Ontario Weeds: Mossy stonecrop
Excerpt from Publication 505, Ontario Weeds,
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Table of Contents
- Other Names
- General Description
- Stems and Roots
- Flowers and Fruit
- Similar Species
- Related Links
Name: Mossy stonecrop, Sedum acre
Other Names: Hen-and-chickens, Stonecrop, Yellow stonecrop, orpin âcre, vermiculaire âcre
Family: Orpine Famliy (Crassulaceae)
General Description: Perennial, reproducing by seed, by creeping horizontal stems rooting at the nodes and by bits of broken stem with a few leaves which also root at the nodes and start new patches. It is distinguished by its low stature, short, thick, very succulent leaves and small, yellow flowers.
Stems & Roots: Creeping, densely
matted, with many short, semi-erect branches, 5 - 15 cm (2 - 6 in.)
high and covered with numerous, small, alternate (1 per node), overlapping,
succulent (fleshy), ovoid
Leaves: 2-10mm (1/12-2/5in.) long and round in cross-section.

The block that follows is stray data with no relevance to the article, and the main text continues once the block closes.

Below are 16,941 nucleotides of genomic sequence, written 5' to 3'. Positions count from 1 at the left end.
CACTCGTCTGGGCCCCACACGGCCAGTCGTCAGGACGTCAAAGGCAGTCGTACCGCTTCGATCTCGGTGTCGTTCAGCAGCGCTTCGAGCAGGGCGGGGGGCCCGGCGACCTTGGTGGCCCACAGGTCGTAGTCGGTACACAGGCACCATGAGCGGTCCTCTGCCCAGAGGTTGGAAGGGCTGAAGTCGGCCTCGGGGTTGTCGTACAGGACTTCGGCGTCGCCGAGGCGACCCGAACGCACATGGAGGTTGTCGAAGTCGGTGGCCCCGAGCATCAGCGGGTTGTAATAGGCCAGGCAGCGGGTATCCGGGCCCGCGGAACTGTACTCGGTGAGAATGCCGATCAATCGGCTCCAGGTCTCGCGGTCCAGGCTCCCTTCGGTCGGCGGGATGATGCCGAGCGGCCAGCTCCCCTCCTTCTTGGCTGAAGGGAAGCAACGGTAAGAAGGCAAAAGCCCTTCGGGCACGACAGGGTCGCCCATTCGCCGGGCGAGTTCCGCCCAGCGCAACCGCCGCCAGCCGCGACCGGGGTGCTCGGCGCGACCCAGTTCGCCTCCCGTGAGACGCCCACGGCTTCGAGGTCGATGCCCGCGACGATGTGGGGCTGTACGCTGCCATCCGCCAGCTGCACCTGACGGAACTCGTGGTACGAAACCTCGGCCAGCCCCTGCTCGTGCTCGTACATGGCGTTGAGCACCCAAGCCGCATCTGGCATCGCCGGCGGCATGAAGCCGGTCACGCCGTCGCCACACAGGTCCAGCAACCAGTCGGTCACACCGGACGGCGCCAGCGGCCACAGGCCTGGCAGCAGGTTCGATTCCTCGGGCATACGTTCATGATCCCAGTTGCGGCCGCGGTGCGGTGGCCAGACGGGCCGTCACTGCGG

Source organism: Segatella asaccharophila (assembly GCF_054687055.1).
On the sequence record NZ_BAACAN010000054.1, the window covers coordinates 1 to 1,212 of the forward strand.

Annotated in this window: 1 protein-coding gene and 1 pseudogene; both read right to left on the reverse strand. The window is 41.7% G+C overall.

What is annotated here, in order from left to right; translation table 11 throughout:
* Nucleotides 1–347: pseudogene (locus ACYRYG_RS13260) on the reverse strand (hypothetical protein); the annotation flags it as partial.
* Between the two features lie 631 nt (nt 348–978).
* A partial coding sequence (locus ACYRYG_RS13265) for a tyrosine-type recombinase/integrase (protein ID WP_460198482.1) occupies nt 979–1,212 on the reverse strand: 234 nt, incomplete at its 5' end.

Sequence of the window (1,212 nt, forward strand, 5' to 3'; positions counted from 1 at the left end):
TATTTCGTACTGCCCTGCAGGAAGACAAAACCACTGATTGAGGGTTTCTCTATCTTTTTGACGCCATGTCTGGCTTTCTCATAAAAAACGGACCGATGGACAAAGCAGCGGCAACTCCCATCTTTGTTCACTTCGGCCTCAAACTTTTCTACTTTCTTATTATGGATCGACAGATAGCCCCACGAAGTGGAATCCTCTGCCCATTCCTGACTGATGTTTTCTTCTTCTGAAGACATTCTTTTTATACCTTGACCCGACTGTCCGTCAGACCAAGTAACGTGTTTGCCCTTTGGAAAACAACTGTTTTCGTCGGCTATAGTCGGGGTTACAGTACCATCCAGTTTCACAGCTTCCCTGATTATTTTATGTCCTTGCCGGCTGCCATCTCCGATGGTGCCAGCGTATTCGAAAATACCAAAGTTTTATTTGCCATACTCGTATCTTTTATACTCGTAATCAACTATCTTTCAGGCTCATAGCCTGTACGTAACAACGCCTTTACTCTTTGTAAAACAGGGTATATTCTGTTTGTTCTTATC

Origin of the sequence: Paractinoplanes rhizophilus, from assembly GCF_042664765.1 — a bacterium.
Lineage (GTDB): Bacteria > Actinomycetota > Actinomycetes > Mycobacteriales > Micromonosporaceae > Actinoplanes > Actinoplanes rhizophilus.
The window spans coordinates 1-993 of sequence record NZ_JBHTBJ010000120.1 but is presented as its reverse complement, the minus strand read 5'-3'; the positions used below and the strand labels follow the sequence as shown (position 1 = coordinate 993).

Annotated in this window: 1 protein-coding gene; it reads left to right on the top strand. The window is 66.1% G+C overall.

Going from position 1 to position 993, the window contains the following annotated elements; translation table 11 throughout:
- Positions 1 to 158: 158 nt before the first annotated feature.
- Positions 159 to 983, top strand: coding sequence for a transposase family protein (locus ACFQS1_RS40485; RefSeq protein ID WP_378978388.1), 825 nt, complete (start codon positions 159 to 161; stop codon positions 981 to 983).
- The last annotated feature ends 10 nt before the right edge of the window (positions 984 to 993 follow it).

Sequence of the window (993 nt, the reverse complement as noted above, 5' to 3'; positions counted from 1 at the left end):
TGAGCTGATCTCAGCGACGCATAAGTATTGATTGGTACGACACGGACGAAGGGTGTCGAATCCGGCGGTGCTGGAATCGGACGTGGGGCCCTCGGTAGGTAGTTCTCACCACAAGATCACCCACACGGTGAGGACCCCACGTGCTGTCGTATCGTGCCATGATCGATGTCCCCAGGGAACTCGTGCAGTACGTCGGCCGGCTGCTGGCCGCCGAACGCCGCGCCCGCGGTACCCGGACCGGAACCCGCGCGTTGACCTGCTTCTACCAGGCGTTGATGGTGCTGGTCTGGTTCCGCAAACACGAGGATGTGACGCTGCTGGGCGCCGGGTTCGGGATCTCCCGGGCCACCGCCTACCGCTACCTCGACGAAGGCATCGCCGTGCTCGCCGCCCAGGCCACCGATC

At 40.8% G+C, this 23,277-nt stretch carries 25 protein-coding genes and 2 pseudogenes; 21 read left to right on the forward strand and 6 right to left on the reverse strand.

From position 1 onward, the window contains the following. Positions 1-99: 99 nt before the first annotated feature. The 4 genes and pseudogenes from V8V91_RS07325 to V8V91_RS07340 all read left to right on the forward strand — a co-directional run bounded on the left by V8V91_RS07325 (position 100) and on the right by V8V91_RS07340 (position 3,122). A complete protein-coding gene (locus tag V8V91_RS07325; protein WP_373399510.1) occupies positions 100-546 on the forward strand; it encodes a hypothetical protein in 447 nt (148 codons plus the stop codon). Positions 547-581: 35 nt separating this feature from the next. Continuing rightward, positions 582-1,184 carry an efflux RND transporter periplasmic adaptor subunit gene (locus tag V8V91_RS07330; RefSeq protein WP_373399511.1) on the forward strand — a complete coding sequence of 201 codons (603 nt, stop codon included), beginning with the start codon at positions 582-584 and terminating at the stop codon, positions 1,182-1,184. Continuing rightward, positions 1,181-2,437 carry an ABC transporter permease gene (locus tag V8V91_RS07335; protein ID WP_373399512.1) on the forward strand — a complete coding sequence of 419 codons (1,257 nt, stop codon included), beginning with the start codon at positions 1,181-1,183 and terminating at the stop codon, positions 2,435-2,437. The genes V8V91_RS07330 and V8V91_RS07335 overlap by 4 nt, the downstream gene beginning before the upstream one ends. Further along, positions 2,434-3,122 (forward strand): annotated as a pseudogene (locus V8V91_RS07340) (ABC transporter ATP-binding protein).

Flowers & Fruit: Yellow, 8-10mm (1/3-2/5in.) across in small clusters, each flower with 5 green sepals, 5 yellow petals, 10 stamens and 5 pistils; most of the pistils becoming pointed seedpods containing several seeds. Flowers from June to July.
Habitat: Mossy stonecrop is a common lawn weed in the central part of southern Ontario and occasionally in other regions as well. It was introduced as an ornamental for rock gardens because of its ability to grow well in coarse, sandy, shallow soils low in fertility. In these situations, it can crowd out grass and become a serious lawn weed. It also occurs in gardens, roadsides and waste areas.
Similar Species: Several other kinds of stonecrops (Sedum spp.) may escape from cultivation but are usually less common. Their flowers range from white through yellows and pinks to orange or reddish-purple; their succulent leaves may be round in cross-section or quite flat, and their stems may be up to 60cm (2ft) high.
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